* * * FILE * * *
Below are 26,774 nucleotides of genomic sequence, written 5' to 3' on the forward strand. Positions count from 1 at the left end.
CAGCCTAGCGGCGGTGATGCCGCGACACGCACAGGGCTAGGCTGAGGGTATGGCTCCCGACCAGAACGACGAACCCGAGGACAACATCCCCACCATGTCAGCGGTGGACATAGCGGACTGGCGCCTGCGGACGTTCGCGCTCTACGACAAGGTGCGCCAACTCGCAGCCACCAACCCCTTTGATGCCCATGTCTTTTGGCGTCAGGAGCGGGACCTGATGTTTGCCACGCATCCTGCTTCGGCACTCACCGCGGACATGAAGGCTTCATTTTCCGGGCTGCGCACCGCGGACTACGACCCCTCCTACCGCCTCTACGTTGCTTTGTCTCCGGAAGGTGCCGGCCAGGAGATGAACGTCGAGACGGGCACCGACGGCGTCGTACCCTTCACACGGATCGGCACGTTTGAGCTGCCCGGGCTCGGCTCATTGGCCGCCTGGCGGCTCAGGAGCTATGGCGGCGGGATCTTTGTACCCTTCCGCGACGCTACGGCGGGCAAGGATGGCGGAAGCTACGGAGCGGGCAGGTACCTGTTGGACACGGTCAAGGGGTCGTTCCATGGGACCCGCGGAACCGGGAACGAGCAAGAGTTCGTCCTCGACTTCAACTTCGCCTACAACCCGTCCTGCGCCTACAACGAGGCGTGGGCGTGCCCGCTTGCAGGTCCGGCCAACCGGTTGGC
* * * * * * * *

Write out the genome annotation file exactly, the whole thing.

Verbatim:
Below are 26,774 nucleotides of genomic sequence, written 5' to 3' on the forward strand. Positions count from 1 at the left end.
CAGCCTAGCGGCGGTGATGCCGCGACACGCACAGGGCTAGGCTGAGGGTATGGCTCCCGACCAGAACGACGAACCCGAGGACAACATCCCCACCATGTCAGCGGTGGACATAGCGGACTGGCGCCTGCGGACGTTCGCGCTCTACGACAAGGTGCGCCAACTCGCAGCCACCAACCCCTTTGATGCCCATGTCTTTTGGCGTCAGGAGCGGGACCTGATGTTTGCCACGCATCCTGCTTCGGCACTCACCGCGGACATGAAGGCTTCATTTTCCGGGCTGCGCACCGCGGACTACGACCCCTCCTACCGCCTCTACGTTGCTTTGTCTCCGGAAGGTGCCGGCCAGGAGATGAACGTCGAGACGGGCACCGACGGCGTCGTACCCTTCACACGGATCGGCACGTTTGAGCTGCCCGGGCTCGGCTCATTGGCCGCCTGGCGGCTCAGGAGCTATGGCGGCGGGATCTTTGTACCCTTCCGCGACGCTACGGCGGGCAAGGATGGCGGAAGCTACGGAGCGGGCAGGTACCTGTTGGACACGGTCAAGGGGTCGTTCCATGGGACCCGCGGAACCGGGAACGAGCAAGAGTTCGTCCTCGACTTCAACTTCGCCTACAACCCGTCCTGCGCCTACAACGAGGCGTGGGCGTGCCCGCTTGCAGGTCCGGCCAACCGGTTGGC